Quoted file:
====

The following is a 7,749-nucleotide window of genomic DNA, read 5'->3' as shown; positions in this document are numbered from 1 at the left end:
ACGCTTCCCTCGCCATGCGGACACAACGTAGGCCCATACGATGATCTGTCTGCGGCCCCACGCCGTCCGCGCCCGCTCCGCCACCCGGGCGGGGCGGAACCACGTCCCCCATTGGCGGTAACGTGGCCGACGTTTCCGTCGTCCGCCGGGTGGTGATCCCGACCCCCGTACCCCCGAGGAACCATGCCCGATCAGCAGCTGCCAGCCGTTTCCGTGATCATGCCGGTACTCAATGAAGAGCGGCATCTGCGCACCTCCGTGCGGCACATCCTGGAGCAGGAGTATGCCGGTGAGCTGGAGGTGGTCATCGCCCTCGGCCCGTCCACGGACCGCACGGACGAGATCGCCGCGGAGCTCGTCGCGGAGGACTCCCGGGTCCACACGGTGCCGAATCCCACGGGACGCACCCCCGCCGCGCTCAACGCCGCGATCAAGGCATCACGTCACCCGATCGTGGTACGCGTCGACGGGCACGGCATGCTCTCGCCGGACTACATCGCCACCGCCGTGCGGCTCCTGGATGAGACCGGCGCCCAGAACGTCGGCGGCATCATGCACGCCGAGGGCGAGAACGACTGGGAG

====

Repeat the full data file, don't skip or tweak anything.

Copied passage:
The following is a 7,749-nucleotide window of genomic DNA, read 5'->3' as shown; positions in this document are numbered from 1 at the left end:
ACGCTTCCCTCGCCATGCGGACACAACGTAGGCCCATACGATGATCTGTCTGCGGCCCCACGCCGTCCGCGCCCGCTCCGCCACCCGGGCGGGGCGGAACCACGTCCCCCATTGGCGGTAACGTGGCCGACGTTTCCGTCGTCCGCCGGGTGGTGATCCCGACCCCCGTACCCCCGAGGAACCATGCCCGATCAGCAGCTGCCAGCCGTTTCCGTGATCATGCCGGTACTCAATGAAGAGCGGCATCTGCGCACCTCCGTGCGGCACATCCTGGAGCAGGAGTATGCCGGTGAGCTGGAGGTGGTCATCGCCCTCGGCCCGTCCACGGACCGCACGGACGAGATCGCCGCGGAGCTCGTCGCGGAGGACTCCCGGGTCCACACGGTGCCGAATCCCACGGGACGCACCCCCGCCGCGCTCAACGCCGCGATCAAGGCATCACGTCACCCGATCGTGGTACGCGTCGACGGGCACGGCATGCTCTCGCCGGACTACATCGCCACCGCCGTGCGGCTCCTGGATGAGACCGGCGCCCAGAACGTCGGCGGCATCATGCACGCCGAGGGCGAGAACGACTGGGAG